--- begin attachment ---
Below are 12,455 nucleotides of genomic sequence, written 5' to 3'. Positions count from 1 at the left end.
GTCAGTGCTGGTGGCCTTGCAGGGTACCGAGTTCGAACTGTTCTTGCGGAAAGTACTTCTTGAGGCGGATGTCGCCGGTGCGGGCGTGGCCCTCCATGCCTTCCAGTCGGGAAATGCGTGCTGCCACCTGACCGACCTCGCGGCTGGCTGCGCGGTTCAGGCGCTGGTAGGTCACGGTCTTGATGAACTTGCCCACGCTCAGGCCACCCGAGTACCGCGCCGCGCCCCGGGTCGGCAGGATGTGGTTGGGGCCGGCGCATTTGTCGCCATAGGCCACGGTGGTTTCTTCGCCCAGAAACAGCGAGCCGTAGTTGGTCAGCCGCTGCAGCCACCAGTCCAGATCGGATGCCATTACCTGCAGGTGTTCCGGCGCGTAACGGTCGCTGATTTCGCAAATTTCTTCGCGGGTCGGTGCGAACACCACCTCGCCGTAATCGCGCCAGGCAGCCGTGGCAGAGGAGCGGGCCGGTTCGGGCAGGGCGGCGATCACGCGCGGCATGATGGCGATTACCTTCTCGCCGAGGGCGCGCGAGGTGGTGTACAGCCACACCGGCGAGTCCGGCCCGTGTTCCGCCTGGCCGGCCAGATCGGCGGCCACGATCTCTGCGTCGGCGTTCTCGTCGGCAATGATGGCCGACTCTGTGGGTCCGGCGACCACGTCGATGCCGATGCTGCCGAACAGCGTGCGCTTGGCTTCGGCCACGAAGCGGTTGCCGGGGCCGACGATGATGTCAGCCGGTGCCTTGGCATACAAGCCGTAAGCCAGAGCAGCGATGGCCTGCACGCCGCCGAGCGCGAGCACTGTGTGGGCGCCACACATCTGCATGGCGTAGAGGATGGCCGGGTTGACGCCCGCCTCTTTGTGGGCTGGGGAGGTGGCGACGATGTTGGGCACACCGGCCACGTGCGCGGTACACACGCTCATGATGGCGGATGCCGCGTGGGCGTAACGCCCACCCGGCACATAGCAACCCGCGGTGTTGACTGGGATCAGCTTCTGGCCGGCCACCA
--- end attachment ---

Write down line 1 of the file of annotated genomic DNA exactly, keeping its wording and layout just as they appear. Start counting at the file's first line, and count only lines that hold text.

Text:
Below are 12,455 nucleotides of genomic sequence, written 5' to 3'. Positions count from 1 at the left end.